The challenges the COVID-19 pandemic is creating for many Americans are nothing new to those already struggling with chronic poverty.
“Life didn’t just now get hard for these people, life has been hard for them for a long time,” said Anna Anderson, Cooperative Baptist Fellowship field personnel.
The lack of transportation, lack of nearby healthcare facilities and lack of nearby grocery stores are challenges that those who Anderson ministers to in rural Conetoe, North Carolina face.
However, there is an increased awareness around these issues during the pandemic, she said.
“Particularly with children not being in school right now, there’s a positive awareness and people are trying to get food to those families,” she said. “I think that’s really good.”
But there are challenges when trying to do ministry that typically requires face-to-face interaction, she said.
“Our work is centered around building relationships with people and it’s hard for us to do that right now.”
Migrant worker communities have been especially hard hit, said Ellen Burnette, CBF field personnel and executive director of Cultivate Abundance in Fort Myers, Florida.
Many migrant farm workers face food insecurity and depend on food bank programs to eat. These food banks are dependent on the excess from grocery stores and since some grocers have experienced a shortage, the farm workers are experiencing hunger, Burnette explained.
“The people that pick our food don’t have enough food to eat themselves,” she said.
Not only are the poor facing food insecurity, there’s also the lack of shelter, said Dave Robinson, interim pastor at Grace Baptist Church in San Jose, California.
“It’s a Catch-22. People are expected to shelter in place, but they have no place to shelter,” he said.
San Jose, located in Santa Clara County, has a fiscal disparity issue, Robinson said.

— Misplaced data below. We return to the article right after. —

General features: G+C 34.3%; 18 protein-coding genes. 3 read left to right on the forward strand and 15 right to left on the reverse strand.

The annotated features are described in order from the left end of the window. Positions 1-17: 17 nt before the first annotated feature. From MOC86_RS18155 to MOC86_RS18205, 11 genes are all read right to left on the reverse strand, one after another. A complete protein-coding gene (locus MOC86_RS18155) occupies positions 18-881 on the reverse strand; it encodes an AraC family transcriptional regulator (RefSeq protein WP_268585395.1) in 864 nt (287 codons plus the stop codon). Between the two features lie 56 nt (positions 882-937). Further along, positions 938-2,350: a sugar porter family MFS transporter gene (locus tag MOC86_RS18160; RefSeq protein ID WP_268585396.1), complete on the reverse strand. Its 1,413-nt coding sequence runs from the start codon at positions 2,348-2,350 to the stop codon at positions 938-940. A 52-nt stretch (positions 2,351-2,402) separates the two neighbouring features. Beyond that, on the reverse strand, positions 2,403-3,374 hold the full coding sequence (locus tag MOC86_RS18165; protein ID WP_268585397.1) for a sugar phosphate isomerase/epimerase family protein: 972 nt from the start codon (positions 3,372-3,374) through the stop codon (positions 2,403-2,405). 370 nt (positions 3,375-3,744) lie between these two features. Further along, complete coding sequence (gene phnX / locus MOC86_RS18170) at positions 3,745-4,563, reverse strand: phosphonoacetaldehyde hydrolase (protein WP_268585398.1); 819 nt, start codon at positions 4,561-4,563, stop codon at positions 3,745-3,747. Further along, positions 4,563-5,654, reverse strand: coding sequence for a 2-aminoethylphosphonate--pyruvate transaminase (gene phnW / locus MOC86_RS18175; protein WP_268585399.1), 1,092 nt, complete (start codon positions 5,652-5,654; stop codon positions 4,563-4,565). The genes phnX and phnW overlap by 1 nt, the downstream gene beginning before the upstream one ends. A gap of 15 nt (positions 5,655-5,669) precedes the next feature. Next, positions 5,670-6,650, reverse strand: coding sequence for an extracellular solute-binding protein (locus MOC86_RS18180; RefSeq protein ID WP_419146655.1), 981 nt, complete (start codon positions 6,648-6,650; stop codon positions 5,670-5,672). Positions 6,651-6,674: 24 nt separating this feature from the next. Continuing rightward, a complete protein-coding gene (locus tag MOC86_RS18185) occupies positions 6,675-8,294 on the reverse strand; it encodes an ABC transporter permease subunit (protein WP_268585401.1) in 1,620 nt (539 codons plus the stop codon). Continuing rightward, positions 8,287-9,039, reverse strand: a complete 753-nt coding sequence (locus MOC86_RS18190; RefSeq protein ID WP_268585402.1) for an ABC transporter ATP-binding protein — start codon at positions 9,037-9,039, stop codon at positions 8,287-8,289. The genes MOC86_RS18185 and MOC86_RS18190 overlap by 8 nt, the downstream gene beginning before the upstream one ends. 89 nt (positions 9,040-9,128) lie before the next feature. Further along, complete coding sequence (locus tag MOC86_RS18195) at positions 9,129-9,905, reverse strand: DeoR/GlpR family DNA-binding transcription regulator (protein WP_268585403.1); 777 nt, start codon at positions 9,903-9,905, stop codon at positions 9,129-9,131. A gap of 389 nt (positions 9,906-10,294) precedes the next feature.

“A high-tech area of the country is left with no way to take care of their homeless. It’s heartbreaking.”
Grace Solutions, a nonprofit organization, provides shelter and services to the homeless population in the Grace Baptist building.
“People don’t really understand the homeless issue. They just think someone is in the corner with a bunch of stuff and think about how awful it looks,” said Phil Mastrocola, executive director of Grace Solutions.
But the issue is deeper than that because these people have nowhere to go, Mastrocola explained.
Grace Solutions is open 24 hours a day and offers meals, an overnight shelter with 50 beds, laundry facilities and shower facilities.
“We’re here. We’re doing our own version of the shelter in place,” Mastrocola said.
It’s important for the homeless population to seek indoor shelter during the pandemic, he added.
“They’re going to pick up germs at the public bathrooms, or on the door handles of the 7-Eleven or wherever they go.”
Grace Solutions has expanded its cleaning protocols as well as intake procedures. The shelter has moved beds eight feet apart and requires masks and temperature checks at intake. The facility has also suspended communal meals for now.
“People are extremely cooperative. Everybody is taking this very seriously. They get it,” Mastrocola said.
Six months or a year from now, the pandemic-induced crises impacting vulnerable populations could be substantial, Anderson said.
“I’m concerned,” she said. “These are people who were living on the edge of the cliff all the time anyway.”
Anderson said she will continue to adjust her ministry efforts as needs evolve.
“We’re learning how to fly the plane as we take off, which is not much of a change of how this type of ministry has always been.”
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